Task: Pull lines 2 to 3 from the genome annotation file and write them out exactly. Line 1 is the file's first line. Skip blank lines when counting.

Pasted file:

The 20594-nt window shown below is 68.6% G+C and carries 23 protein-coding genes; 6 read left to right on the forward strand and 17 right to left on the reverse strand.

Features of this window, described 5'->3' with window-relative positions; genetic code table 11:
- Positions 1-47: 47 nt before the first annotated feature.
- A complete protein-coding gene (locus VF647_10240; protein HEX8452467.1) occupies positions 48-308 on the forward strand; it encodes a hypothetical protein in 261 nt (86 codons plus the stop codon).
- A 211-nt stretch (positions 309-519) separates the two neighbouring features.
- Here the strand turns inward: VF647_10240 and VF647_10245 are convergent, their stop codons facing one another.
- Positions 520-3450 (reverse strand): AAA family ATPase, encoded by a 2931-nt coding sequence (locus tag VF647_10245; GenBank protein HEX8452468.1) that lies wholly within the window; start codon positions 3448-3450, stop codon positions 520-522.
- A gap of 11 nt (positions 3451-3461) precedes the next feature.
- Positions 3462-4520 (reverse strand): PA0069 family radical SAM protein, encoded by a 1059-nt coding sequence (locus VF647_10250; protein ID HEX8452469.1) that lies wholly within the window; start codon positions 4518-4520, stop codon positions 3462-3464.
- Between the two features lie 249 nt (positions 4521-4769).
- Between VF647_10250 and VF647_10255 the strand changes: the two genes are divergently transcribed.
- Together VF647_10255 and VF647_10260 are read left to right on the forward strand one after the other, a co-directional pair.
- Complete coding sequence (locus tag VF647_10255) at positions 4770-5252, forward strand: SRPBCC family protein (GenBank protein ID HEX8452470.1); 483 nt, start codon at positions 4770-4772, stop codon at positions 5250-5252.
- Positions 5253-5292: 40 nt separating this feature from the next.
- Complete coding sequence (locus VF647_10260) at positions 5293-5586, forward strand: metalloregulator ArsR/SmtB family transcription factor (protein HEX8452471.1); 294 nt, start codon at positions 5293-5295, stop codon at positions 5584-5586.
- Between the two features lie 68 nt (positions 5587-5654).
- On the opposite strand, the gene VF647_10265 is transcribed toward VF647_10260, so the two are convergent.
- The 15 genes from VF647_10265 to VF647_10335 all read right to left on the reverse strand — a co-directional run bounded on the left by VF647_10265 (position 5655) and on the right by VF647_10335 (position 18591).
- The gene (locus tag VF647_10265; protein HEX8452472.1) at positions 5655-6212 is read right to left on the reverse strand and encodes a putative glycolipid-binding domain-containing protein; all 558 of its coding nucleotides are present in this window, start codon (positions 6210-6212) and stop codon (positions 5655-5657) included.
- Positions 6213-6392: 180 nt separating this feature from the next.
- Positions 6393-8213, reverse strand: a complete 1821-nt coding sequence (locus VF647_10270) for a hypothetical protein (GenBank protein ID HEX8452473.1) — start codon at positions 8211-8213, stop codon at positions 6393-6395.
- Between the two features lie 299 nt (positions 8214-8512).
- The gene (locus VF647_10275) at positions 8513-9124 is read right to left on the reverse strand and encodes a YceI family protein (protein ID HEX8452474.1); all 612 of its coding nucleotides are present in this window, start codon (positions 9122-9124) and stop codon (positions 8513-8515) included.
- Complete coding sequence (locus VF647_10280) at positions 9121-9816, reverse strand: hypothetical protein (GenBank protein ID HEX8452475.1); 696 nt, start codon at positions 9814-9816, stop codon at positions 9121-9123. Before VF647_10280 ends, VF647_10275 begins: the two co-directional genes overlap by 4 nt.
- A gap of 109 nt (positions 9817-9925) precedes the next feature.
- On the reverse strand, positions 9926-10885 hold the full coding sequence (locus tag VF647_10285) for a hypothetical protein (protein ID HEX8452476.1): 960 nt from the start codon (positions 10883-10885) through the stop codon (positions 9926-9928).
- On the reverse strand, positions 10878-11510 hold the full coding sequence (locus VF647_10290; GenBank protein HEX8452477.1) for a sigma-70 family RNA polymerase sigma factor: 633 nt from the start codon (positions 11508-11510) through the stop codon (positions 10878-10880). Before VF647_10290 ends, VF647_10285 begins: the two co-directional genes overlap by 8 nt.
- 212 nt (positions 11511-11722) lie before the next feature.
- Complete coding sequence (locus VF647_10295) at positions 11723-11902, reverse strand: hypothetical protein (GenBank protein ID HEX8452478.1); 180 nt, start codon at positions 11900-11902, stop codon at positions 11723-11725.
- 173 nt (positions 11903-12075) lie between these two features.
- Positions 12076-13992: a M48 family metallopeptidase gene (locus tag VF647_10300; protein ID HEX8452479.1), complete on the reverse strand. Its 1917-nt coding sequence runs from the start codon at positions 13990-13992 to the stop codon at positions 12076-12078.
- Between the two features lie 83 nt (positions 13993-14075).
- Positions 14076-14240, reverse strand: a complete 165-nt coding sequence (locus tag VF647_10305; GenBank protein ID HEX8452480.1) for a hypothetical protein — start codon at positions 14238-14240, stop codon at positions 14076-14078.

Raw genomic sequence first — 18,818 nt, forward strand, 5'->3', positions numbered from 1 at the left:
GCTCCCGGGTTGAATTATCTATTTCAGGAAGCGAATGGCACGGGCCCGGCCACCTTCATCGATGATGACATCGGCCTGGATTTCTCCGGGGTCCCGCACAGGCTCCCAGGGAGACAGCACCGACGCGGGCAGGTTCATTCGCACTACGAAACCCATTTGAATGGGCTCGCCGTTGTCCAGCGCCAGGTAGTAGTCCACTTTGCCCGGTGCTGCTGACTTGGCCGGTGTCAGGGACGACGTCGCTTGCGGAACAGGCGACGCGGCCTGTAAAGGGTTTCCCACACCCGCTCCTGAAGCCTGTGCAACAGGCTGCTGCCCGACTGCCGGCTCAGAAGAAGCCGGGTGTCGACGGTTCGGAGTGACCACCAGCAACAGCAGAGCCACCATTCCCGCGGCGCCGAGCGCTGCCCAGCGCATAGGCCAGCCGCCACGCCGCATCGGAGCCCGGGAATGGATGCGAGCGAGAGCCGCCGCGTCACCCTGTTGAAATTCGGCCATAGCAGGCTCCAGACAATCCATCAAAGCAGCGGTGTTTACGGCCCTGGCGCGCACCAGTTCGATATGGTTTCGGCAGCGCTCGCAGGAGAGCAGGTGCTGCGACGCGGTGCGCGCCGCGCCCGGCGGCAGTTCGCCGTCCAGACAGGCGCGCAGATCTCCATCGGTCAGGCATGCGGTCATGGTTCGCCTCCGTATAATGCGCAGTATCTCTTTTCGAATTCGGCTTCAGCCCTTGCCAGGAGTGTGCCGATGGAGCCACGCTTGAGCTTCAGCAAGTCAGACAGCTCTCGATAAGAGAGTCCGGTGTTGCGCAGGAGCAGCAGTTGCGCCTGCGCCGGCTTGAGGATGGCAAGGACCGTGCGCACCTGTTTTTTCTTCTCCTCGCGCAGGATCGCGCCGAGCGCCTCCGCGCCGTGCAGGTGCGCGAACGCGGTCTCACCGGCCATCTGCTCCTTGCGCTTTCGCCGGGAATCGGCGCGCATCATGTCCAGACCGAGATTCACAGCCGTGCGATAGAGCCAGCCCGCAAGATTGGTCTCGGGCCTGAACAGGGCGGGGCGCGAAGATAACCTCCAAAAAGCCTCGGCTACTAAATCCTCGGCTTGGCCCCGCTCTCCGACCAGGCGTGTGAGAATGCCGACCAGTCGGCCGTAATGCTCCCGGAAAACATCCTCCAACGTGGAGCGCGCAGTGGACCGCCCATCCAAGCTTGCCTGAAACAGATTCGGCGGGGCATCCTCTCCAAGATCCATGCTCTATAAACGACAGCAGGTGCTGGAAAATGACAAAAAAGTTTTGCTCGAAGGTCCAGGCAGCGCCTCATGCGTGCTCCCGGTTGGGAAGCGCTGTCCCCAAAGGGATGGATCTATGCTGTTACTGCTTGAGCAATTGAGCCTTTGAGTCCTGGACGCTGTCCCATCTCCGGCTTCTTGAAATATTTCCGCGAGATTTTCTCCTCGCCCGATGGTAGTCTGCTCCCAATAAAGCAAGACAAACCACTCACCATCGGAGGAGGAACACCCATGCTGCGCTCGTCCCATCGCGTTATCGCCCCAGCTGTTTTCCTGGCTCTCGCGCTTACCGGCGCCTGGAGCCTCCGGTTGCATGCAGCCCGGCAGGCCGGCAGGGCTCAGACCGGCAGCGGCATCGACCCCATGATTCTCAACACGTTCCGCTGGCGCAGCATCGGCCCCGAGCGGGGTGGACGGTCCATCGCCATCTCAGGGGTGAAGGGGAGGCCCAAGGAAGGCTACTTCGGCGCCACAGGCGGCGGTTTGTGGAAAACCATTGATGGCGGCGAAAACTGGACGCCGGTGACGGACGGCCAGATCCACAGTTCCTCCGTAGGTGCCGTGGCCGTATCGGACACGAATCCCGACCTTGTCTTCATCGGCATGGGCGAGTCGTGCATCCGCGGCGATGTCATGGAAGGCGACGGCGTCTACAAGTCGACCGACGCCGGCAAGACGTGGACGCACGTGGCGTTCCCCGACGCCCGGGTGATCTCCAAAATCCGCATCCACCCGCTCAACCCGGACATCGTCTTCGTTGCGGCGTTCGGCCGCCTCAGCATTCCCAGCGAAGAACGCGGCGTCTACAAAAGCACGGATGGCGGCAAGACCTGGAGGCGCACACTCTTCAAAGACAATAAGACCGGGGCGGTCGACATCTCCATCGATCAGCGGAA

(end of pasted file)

Features of this window, described 5'->3' with window-relative positions; genetic code table 11:
- Positions 1-47: 47 nt before the first annotated feature.